Instructional Coaching

4 Tips for Instructional Coaches

Help new and veteran teachers improve their practice by implementing a few simple strategies.

August 23, 2019
asiseeit / iStock

As a coach, I have worked with teachers to help them become better educators, but I have also coached coaches to become better facilitators so that they can, in turn, better coach their teachers. A wall hanging behind my desk outlines the following key strategies that can help coaches improve their work: 

Go Slow to Go Fast

As coaches, we must go slow to go fast. Coaches come across dozens of strategies in books and social media. I tend to bookmark the ones I find interesting with teachers in mind who might want to use them, but these methods are effective only if they align with the school culture. Learning the culture of a school includes not only learning about its teachers, but learning from its teachers. Doing our homework on the past tried practices of a district gives insight into what might be effective in the future. 

Offering ideas is valuable, but relationship building must come first. It takes time to build trust. In my first year coaching, a teacher was visibly upset and stated that he felt overwhelmed by too many initiatives and should just retire. I asked him to identify the area in which he felt most comfortable, and he immediately responded, “Technology.” We set aside other new initiatives and focused on technology until his comfort level reached a place where new strategies could be effective. Going slow to go fast means meeting teachers where they are and acknowledging how they feel. 

Listen for the Request in the Complaint

As coaches, we hear complaints from teachers, administrators, students, and other coaches. While a collection of complaints can be disheartening, there are benefits to hearing them because each complaint contains an underlying request.  

One common complaint is "I can't get through all of this curriculum. This is impossible." The underlying request might be that they need more time or planning. Perhaps the teacher is overwhelmed with other tests or assignments. In this instance, I often ask teachers to choose the top three items they would teach right now if they feel short on time. Posing a question about possible solutions can move the teacher toward offering a few of his or her own ideas for what an ideal solution might be for that problem. 

The underlying request of the complaint about the curriculum being overwhelming might be that a teacher needs guidance on planning. A coach who understands the complaint as a request can then facilitate planning by offering a visual aid such as a calendar to break down the curriculum into manageable work. Probing a complaint with tailored questions can help move the conversation to a productive opportunity for growth.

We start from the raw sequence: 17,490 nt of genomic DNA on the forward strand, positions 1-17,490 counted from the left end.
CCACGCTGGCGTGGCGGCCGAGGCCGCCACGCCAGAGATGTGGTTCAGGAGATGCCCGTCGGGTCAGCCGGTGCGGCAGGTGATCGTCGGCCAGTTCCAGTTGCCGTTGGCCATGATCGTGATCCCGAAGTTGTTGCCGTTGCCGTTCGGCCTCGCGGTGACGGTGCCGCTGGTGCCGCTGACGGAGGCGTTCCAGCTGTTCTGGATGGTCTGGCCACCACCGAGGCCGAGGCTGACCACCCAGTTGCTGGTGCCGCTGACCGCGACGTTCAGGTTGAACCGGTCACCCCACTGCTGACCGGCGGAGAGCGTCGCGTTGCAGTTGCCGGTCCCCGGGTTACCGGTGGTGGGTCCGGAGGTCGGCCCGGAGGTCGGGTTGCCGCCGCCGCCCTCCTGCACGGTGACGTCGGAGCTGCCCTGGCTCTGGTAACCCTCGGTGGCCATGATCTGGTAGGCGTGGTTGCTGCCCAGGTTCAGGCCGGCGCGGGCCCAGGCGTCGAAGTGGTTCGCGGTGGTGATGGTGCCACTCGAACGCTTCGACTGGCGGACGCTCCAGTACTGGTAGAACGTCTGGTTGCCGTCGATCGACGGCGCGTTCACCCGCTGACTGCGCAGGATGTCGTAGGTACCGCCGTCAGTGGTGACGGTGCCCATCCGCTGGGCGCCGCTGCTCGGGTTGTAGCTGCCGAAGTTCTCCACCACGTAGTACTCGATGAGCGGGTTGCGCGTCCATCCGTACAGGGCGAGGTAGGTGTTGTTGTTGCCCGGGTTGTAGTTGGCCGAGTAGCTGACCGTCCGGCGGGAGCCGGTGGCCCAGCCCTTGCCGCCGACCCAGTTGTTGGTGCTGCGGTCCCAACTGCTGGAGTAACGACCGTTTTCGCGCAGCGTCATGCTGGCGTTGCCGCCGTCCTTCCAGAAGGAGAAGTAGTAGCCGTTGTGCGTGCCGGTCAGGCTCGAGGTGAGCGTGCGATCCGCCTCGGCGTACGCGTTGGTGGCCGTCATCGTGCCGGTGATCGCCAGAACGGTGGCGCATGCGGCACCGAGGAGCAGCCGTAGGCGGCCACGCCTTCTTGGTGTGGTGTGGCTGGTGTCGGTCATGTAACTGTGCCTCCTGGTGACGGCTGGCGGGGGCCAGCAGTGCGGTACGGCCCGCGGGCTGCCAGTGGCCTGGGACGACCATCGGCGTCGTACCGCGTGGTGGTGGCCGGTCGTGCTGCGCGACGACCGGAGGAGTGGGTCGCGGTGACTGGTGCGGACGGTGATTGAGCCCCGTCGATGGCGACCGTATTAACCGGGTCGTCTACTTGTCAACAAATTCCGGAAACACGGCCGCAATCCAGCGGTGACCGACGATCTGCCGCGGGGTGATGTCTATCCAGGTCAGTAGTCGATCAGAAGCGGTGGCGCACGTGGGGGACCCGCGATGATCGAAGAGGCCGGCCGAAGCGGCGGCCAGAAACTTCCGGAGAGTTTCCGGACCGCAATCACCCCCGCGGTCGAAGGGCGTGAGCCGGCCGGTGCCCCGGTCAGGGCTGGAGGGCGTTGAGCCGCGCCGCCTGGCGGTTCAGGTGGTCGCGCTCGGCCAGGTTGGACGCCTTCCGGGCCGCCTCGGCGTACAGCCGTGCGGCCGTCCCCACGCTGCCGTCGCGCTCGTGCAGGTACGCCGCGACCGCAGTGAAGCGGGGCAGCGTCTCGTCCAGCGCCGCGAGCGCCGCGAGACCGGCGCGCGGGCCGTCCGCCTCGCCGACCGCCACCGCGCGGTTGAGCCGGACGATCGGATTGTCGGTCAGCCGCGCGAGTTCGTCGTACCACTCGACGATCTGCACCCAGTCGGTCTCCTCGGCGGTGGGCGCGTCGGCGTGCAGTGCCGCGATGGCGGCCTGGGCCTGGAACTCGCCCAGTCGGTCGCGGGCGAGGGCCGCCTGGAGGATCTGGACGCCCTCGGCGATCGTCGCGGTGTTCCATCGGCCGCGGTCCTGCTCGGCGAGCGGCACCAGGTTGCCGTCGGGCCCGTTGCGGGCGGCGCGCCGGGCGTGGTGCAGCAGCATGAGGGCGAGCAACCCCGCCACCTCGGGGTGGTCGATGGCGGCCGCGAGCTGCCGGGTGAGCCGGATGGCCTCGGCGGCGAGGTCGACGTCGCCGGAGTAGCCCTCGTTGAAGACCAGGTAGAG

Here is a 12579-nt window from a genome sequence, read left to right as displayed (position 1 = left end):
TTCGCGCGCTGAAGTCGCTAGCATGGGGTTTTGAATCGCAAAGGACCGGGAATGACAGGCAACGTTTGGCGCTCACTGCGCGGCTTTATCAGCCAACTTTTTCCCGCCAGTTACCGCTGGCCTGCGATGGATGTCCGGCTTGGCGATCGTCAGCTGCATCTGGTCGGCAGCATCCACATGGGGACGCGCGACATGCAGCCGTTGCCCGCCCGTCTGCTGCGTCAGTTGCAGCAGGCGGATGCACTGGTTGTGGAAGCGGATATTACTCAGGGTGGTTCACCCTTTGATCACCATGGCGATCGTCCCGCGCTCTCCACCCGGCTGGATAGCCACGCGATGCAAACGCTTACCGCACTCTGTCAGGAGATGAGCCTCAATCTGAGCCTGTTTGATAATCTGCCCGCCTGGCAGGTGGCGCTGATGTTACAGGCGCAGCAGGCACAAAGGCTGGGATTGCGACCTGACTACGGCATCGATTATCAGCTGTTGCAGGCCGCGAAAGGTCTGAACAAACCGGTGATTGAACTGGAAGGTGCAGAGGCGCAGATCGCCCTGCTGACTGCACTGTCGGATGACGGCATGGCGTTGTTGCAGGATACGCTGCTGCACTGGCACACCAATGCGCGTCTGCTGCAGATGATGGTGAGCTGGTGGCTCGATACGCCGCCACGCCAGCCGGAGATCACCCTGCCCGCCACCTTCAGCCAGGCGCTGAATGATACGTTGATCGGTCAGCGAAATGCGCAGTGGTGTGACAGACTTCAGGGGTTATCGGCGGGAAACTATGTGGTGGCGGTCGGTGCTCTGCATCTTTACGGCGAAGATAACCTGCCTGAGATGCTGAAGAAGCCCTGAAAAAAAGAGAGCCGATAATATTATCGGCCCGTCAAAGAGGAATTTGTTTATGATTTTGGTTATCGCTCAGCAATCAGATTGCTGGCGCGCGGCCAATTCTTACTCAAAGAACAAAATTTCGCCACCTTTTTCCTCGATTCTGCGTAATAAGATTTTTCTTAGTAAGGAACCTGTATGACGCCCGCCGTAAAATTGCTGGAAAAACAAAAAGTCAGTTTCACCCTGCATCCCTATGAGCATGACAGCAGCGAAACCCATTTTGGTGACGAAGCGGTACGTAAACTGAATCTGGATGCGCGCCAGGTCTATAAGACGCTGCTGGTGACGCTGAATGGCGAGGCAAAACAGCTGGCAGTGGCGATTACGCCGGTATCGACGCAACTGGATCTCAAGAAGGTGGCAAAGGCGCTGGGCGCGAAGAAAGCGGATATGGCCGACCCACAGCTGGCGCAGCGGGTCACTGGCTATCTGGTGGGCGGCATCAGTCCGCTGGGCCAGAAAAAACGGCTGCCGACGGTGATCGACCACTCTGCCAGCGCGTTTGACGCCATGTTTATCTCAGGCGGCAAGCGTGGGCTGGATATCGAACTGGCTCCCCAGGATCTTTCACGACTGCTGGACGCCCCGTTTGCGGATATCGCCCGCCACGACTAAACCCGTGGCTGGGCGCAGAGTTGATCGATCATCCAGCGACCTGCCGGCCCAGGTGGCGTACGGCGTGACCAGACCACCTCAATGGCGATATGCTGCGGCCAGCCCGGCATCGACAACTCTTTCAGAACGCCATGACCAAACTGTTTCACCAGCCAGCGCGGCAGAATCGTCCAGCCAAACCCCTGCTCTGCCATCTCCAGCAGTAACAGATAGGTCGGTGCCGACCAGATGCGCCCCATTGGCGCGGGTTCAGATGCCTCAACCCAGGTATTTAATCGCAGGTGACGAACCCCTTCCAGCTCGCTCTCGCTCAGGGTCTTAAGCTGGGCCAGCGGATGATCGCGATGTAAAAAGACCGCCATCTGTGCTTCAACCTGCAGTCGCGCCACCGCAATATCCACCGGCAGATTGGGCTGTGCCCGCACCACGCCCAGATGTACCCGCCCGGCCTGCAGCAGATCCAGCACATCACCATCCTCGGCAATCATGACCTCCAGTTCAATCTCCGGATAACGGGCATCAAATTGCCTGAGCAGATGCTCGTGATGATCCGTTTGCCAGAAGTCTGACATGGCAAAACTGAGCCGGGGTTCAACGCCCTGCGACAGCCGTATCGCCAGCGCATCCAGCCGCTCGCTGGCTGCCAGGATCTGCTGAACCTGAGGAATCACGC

Assume Positive Intentions

What we tell ourselves may matter as much as the conversations we have with each other. Our negative thoughts about a meeting or someone before we even meet them can influence the outcome. Tap into your own assumptions and try to balance them with a more positive frame of mind. 

New coaches may assume that veteran teachers won’t want or need their help. Believing instead that every teacher is receptive to coaching is a simple way to establish a framework for success. 

Employ Effective Listening

I have long admired this quote from Dialogue: Rediscover the Transforming Power of Conversation, by Linda Ellinor and Glenna Gerard: “It seems so simple... to be able to deeply listen to another without trying to fix it... to just be there with them, it is transformational in itself.” When we are able to identify the request in the complaint, we must also remember not to offer solutions immediately but to instead actively listen. 

When people offer a complaint and you meet it with a possible solution, they may signal that they are not yet ready for a solution by repeating the complaint. Determining when to offer solutions and when to just listen is part of the skill of a good coach. 

Teachers may express frustration at the outset if they are given a new directive or responsibility. In that moment, active listening demonstrates an understanding that the information they just received may be overwhelming and frustrating. Offering time to process new information shows teachers that you value what they value. Once you have validated their viewpoint through listening, consider what types of questions might be useful to move toward solutions. 

Active listening is not just for complaints. When a teacher shares a successful moment, avoid piggybacking. For example, if a teacher shares details about an excellent lesson he just delivered, resist the temptation to share your similar experience. Instead, take the opportunity to ask him another question, and listen for more details about what made his experience positive. 

Effective coaching requires active listening, deciphering needs, and then building capacity based on the strengths of teachers. By going slow, listening actively for the request in every complaint, and assuming positive intentions, coaches can better support and engage teachers in their important work.

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